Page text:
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Thread: "Topping Lift & Sail Shape"

12,268 posts on 2,444 threads   •   From Mar 07, 2004 - Jan 08, 2012


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Topping Lift & Sail Shape

John and Helena Almberg

Was sailing on A friends boat last weekend in no wind. Trying every thing, of course. Noticed leach was tight as wire. Just didn't look aerodynamic to me. Had brainy idea to tighten toppinglift to relieve tension, but got shot down by Captian. Was idea completely daft?

- john

George and Rayna Shaunfield

Hmm, no wind and leach was tight. A couple of possiblilities come to mind.
1. Did the sail have a leach line? Maybe still tightened up from when there was a lot of wind.
2. Maybe the sail was not made properly.

John, if number 1 was off bounds or number 2 is true, then tightening the topping lift should work to give the main a fuller shape under those conditions. Seems like a reasonable thing to me. As captain I tend to be pretty open-minded about suggestions of how make the boat sail more efficiently. Some may not be. In a regatta I might be a little less open.

David Wiencke

Good idea. The boom is heavy enough to flaten the sail in light wind when you want a fuller sail. Using the topping lift makes perfect sense, just as using a vang does in heavy wind to flaten the sail. I never hesitated to use the topping lift in light wind to shape my mainsl while racing my Cape Dory 25.

Never hurts to make sugestions, but the captain is "the decider", right or wrong.

Norm Rhines

I third that the toping lift may have helped, but also realize, if you were going down wind lifting the boom with the topping lift may have put it at a height that it would contact the back stay on a gibe? Or the sail was to old to take the poping, or???? (I was not there so any advice I give is based on your written description)

And as always, the captain is correct even if he is wrong. (He is the one who is responsible for the ship and crew which leads to gray hair on the captain)

A side note; as a captain (it is a bugger to keep my mouth shut when sailing with others on there boat) but I do, as I know how much fun it is to have a back seat captain who is just looking at one thing and complaining about it.

(I am not includeing you in this, but It has happened to me, which almost lead to a safety issue due to lack of timely reefing when it was required)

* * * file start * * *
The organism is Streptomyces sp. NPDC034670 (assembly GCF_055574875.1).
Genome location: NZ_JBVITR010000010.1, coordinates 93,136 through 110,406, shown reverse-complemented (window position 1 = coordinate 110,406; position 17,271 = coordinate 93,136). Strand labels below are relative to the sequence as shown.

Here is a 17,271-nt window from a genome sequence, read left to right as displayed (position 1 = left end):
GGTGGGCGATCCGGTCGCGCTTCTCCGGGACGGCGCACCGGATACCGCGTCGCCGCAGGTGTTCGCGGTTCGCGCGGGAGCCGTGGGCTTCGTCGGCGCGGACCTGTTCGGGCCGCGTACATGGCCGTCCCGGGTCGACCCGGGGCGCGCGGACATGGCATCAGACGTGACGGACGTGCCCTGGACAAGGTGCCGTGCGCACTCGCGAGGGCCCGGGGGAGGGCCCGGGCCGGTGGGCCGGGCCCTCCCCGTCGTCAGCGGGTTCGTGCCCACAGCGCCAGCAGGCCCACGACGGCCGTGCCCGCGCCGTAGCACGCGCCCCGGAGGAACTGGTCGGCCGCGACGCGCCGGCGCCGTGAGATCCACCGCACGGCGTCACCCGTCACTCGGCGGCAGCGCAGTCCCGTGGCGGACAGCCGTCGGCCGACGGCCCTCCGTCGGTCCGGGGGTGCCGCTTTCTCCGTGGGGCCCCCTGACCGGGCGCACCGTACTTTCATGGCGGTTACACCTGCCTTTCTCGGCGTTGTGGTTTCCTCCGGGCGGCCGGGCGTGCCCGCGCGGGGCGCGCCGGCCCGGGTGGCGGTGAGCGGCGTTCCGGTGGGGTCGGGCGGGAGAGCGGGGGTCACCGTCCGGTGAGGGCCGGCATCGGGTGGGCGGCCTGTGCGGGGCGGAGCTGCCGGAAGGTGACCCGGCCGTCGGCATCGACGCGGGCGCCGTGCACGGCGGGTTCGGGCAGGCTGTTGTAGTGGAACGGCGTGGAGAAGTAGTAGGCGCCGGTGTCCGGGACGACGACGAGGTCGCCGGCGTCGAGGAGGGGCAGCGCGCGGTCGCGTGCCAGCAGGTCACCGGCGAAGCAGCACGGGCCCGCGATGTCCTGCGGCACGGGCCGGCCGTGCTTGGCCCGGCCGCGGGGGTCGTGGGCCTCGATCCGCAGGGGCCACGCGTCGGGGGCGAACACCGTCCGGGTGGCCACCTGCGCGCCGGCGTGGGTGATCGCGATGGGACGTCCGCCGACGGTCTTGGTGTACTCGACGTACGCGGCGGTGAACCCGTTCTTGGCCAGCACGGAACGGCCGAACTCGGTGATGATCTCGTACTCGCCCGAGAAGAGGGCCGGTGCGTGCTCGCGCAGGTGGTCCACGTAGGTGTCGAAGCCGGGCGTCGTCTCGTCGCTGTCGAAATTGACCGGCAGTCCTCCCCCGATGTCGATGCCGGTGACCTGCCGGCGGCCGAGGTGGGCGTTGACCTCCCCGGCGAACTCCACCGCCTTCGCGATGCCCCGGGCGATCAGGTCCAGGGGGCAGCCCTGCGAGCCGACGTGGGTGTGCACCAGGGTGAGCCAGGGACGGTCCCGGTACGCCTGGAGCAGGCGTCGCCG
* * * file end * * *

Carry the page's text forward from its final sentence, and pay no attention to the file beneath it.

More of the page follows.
John and Helena Almberg

My policy is indeed that the captain is always right, to carry out orders to the best of my ability, and to keep my brilliant suggestions to myself.

This was a special case in that we were just sitting there, with maybe 0-3 knots of fluky air, trying different things.

This was a Moody 38 with a loose-footed, no-batten, furling main (one of those mains that rolls into the mast), with a hydraulic boom vang.

The leach line was loose... i.e., not tied off on the boom end.

My feeling was that either the vang was just too tight (it's never been adjusted whilst I was on the boat), or the weight of the boom itself was dragging down on the main. The leach was literally a tight, straight line from masthead to clew.

We had tried loosening the out haul, so there was some bag in the sail (loose footed), but the leach was still tight.

It just looked all wrong to me... Given the chance, I would have tightened the out haul just enough to straighten out the foot of the sail, then let off on the vang, and given a bit of topping lift.

Or maybe the hydraulic vang would have done the trick by just raising the boom up a bit. I never had such a gadget on one of my boats, so don't really know how they work.

Don't know if it would have made us go any faster, but it wouldn't have looked better :-)

Anyway, I made my gentle suggestion, then shut up when it got shot down, as a proper crewman should. We put on the engine shortly there after, anyway.

But I've been thinking about it ever since, wondering if it was just a plain stupid idea, or what!

-- John

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